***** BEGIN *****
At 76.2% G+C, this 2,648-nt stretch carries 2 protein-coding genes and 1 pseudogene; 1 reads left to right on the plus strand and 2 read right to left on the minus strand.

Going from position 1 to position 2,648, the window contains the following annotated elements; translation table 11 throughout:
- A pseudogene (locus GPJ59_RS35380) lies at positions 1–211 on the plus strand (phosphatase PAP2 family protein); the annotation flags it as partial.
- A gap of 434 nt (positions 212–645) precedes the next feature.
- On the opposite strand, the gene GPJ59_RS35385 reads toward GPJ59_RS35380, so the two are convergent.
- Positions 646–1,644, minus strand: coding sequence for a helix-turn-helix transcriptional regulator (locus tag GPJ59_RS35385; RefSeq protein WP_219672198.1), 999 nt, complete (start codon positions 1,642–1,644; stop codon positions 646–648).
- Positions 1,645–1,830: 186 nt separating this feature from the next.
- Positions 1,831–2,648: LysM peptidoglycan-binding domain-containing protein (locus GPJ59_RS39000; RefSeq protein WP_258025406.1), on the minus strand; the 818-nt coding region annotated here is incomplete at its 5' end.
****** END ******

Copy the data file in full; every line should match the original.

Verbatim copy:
At 76.2% G+C, this 2,648-nt stretch carries 2 protein-coding genes and 1 pseudogene; 1 reads left to right on the plus strand and 2 read right to left on the minus strand.

Going from position 1 to position 2,648, the window contains the following annotated elements; translation table 11 throughout:
- A pseudogene (locus GPJ59_RS35380) lies at positions 1–211 on the plus strand (phosphatase PAP2 family protein); the annotation flags it as partial.
- A gap of 434 nt (positions 212–645) precedes the next feature.
- On the opposite strand, the gene GPJ59_RS35385 reads toward GPJ59_RS35380, so the two are convergent.
- Positions 646–1,644, minus strand: coding sequence for a helix-turn-helix transcriptional regulator (locus tag GPJ59_RS35385; RefSeq protein WP_219672198.1), 999 nt, complete (start codon positions 1,642–1,644; stop codon positions 646–648).
- Positions 1,645–1,830: 186 nt separating this feature from the next.
- Positions 1,831–2,648: LysM peptidoglycan-binding domain-containing protein (locus GPJ59_RS39000; RefSeq protein WP_258025406.1), on the minus strand; the 818-nt coding region annotated here is incomplete at its 5' end.